Erb v. McClellan
No. 2:05-cv-6201 (E.D.Pa.), filed November 30, 2005
Last Update: August 25, 2006
Issue: Whether CMS’ implementation of so-called “passive enrollment” into a Medicare managed care plan for over 110,000 dual eligibles in Pennsylvania, without prior notice and publication, violates the Medicare statute, (especially the Medicare Modernization Act), the Administrative Procedure Act, and the Due Process Clause.
Relief sought: A statewide class of dual eligibles subject to passive enrollment is alleged. Plaintiffs seek declaratory and injunctive relief, including a preliminary injunction, to restore to the affected class members their right to choose their Medicare coverage.
Status: Passive enrollment was effected in the fall of 2005. Dual eligibles were notified by managed care plans that they had been disenrolled from either fee-for-service Medicare or the Part C plan of their choice and enrolled into one of six managed care plans, with enrollees subject to the new plans’ rules effective January 1, 2006. Although dual eligibles were nominally able to repudiate this switchover, there was and still is considerable confusion and misunderstanding, coupled with plans either intentionally or negligently making it difficult or impossible to correct the disenrollment. Even a transition plan in effect through March 31, 2006, by which affected dual eligibles were supposed to be able to continue to see their old providers, has not operated correctly.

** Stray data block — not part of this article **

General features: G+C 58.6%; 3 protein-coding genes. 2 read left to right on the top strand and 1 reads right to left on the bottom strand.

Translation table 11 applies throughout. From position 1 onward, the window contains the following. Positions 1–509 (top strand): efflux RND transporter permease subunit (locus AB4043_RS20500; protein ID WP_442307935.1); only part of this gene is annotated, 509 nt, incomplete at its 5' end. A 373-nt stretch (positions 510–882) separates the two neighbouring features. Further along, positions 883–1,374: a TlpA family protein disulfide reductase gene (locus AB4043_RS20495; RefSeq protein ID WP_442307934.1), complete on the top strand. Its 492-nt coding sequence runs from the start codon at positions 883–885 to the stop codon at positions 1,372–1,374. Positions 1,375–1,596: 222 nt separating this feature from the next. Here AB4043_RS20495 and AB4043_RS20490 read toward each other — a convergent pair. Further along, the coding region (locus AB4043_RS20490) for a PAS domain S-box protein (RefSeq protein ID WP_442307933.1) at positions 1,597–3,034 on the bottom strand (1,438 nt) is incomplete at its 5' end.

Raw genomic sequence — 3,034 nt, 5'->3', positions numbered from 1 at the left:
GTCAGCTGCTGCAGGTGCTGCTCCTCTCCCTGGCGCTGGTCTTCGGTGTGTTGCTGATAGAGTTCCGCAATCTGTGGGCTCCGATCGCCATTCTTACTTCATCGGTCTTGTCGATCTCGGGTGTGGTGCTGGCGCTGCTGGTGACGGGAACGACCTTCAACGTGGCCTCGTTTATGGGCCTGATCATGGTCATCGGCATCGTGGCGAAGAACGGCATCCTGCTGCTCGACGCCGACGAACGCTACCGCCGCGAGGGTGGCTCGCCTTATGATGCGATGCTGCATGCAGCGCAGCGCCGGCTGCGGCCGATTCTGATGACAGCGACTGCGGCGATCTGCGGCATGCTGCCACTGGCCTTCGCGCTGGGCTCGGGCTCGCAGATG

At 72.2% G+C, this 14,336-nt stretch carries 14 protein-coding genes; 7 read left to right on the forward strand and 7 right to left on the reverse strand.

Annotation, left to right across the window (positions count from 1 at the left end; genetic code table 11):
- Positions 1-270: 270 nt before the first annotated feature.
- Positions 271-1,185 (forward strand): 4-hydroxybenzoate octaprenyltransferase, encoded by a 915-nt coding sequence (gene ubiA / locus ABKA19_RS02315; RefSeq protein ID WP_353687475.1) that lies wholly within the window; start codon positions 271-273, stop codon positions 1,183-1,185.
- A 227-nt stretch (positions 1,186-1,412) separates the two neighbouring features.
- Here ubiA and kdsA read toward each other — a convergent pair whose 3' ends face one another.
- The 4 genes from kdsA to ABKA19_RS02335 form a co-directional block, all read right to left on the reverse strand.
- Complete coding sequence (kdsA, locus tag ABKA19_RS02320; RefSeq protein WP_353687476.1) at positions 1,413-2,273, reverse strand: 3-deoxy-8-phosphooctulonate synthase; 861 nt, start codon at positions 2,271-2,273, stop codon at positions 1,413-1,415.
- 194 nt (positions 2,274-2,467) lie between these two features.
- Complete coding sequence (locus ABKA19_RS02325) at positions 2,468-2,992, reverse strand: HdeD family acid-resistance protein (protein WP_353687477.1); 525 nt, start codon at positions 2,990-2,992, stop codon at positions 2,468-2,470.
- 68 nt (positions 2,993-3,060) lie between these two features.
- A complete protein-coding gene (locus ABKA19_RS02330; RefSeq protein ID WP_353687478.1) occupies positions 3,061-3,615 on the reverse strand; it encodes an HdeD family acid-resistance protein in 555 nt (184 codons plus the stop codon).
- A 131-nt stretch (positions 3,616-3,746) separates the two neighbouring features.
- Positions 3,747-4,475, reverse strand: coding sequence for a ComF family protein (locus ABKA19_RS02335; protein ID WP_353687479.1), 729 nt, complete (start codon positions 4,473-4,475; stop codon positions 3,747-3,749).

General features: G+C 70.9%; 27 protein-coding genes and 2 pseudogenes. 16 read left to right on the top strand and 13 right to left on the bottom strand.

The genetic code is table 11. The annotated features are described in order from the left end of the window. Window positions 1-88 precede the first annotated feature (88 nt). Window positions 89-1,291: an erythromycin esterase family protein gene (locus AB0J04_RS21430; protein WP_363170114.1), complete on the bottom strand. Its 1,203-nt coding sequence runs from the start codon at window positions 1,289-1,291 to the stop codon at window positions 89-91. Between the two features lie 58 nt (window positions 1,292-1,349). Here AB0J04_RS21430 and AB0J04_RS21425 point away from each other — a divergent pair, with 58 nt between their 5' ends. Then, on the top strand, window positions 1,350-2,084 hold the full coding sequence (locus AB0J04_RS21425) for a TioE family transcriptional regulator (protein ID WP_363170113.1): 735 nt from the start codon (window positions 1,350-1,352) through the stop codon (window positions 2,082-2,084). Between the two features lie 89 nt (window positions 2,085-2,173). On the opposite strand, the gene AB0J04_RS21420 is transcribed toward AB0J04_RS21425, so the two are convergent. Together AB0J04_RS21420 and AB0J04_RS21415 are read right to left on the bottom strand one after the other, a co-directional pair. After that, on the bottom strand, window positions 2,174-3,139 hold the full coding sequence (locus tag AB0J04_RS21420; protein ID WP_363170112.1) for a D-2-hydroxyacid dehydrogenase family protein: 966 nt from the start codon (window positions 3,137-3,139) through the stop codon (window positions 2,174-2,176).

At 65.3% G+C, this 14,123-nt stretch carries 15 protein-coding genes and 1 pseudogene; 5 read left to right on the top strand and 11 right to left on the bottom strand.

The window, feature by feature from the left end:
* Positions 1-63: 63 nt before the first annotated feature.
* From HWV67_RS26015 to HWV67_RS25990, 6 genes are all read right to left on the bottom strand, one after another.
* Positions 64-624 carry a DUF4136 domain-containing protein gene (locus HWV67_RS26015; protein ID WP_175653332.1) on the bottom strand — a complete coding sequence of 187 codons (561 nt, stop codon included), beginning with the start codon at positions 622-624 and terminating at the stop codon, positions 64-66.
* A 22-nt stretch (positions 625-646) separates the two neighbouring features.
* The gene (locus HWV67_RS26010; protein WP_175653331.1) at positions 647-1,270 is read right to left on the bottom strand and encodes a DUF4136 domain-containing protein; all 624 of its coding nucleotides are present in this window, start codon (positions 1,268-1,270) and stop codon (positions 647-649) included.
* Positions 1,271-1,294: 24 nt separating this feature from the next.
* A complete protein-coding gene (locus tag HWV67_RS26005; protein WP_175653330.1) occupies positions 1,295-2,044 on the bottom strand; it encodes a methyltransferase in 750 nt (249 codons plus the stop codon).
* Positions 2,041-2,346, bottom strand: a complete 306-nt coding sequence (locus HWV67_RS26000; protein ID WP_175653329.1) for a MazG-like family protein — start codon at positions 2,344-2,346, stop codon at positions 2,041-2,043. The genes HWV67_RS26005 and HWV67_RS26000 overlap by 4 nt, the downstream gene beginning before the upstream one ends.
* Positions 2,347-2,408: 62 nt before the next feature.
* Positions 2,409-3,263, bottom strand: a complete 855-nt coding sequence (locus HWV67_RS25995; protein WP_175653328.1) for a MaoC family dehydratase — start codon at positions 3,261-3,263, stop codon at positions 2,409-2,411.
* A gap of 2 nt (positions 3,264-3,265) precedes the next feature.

The complaint was filed on November 30, 2005. Plaintiffs shortly thereafter moved for a preliminary injunction and class certification, and, in January 2006, the CMS Administrator and HHS Secretary moved to dismiss on several grounds, including failure to present a claim and to exhaust administrative remedies. The attorneys in Pennsylvania who brought the case asked Center attorneys to participate, and the latter entered appearances as co-counsel in January 2006.
Before there was a ruling on the pending motions, the parties entered into extensive negotiations, which resulted on March 30, 2006 in a settlement agreement. Under that agreement, the defendants agreed to take several steps intended to correct problems for those who had been harmed by passive enrollment. With the terms of the agreement largely carried out, the parties stipulated to dismissal on August 1, 2006.